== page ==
Yes, I know, America is a racist country just like we always thought it was. Right? Well, actually, wrong, despite the insistence of those who argued, among other persistences of the old order, that "whites simply won't vote for black candidates for higher office." How disappointing the Obama campaign must be to them, how deeply exasperating. America has once again let them down.

It is no surprise to me that it is Abigail and Stephan Thernstrom (see my posting on their work awhile back) who have marshalled the statistics to prove that a fundamental change has occured with regard to race in American society, and the Obama campaign is the latest and most devastating refutation -- no, repudiation -- of the grim assumptions.  

Forget, for a moment, about white women, many of whom have been drawn to Sen. Hillary Rodham Clinton through a strong sense of sisterhood. Look instead at white men. In a remarkable number of states, according to exit polls, Obama won more than 40% of the white male vote. Those states included Clinton's home state of New York (where Obama got 43%), Arizona (45%) and, most remarkably, the Deep South state of Georgia (46%). Indeed, in Connecticut, New Mexico, Illinois, California, Utah, Virginia and Wisconsin, his support from white men was in the quite amazing range of 56% to 64%.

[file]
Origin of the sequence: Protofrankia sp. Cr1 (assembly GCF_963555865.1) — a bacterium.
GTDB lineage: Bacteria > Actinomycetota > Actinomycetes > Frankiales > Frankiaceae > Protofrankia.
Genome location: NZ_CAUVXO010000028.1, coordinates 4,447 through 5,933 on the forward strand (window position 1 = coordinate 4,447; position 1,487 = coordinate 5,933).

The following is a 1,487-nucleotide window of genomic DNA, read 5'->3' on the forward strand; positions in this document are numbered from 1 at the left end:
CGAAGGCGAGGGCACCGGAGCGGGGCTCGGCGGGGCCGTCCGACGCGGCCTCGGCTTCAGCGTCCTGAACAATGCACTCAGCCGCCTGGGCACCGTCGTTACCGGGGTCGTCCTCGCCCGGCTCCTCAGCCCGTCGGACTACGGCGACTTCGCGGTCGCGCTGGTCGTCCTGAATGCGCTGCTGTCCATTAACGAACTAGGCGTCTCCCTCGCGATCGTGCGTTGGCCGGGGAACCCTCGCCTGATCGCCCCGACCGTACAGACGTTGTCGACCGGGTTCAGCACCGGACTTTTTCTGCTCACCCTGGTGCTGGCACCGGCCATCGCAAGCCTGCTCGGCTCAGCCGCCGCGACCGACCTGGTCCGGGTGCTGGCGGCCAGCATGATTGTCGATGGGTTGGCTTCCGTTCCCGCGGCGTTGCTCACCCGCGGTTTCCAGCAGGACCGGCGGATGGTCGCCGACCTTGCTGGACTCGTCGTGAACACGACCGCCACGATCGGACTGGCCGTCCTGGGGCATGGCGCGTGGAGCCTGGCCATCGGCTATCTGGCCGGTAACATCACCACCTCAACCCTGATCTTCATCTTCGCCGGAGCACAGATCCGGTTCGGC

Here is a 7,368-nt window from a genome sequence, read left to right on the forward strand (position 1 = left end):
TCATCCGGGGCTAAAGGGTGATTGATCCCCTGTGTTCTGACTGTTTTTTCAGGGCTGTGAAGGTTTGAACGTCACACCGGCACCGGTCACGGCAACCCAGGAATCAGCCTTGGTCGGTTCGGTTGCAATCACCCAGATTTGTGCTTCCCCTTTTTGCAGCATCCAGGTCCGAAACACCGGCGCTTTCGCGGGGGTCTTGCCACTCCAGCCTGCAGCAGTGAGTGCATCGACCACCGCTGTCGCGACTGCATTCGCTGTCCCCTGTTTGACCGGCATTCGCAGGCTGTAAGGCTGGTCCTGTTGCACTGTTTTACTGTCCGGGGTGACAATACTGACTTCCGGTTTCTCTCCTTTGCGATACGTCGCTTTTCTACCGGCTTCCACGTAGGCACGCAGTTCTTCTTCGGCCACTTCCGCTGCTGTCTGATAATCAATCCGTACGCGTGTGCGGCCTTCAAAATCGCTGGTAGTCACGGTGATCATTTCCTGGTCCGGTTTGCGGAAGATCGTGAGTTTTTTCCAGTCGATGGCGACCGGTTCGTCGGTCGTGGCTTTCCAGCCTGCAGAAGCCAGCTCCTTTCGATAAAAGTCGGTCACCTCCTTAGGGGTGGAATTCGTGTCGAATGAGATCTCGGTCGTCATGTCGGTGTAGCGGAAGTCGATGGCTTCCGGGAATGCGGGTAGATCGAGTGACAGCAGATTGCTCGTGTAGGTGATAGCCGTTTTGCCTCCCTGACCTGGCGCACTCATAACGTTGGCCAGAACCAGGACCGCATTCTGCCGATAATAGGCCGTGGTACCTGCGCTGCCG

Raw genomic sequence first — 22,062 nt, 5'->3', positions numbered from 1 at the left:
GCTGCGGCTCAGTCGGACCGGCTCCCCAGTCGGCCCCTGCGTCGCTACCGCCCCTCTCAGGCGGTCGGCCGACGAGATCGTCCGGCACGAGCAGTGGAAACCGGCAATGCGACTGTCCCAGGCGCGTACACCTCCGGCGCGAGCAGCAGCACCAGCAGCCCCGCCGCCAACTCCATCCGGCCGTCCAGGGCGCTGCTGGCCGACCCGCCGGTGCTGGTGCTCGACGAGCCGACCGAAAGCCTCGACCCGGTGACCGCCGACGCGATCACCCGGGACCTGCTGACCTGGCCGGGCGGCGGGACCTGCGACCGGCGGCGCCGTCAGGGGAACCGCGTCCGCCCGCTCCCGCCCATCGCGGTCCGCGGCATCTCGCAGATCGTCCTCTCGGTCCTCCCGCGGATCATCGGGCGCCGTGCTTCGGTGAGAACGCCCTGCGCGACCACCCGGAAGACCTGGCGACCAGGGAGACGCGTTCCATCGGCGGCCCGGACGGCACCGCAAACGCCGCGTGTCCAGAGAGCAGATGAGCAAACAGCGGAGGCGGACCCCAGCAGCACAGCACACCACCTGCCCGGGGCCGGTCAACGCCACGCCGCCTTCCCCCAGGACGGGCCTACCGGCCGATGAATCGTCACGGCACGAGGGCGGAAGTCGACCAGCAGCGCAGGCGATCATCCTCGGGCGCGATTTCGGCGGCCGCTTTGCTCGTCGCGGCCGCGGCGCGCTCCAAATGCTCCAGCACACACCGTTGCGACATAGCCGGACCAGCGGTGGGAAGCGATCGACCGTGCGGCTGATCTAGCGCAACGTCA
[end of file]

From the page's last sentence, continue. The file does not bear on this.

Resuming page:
In fact, the Obama race to the presidency would have been an even clearer shot had it not been for the whining woman who is his opponent.

What's more, Obama would probably have won similar levels of support from white female voters -- if he hadn't ended up in a race against a woman. After all, there's no evidence to suggest that white women are less likely to vote for an African American candidate than white men are. If Clinton weren't running (and pulling away votes based on her gender), there's no reason why Obama's numbers among white women wouldn't be as high as his numbers among white men.

Of course, the stunning accomplishment of Barack Obama does not absolve the nation of its racism. But stands for something nonetheless.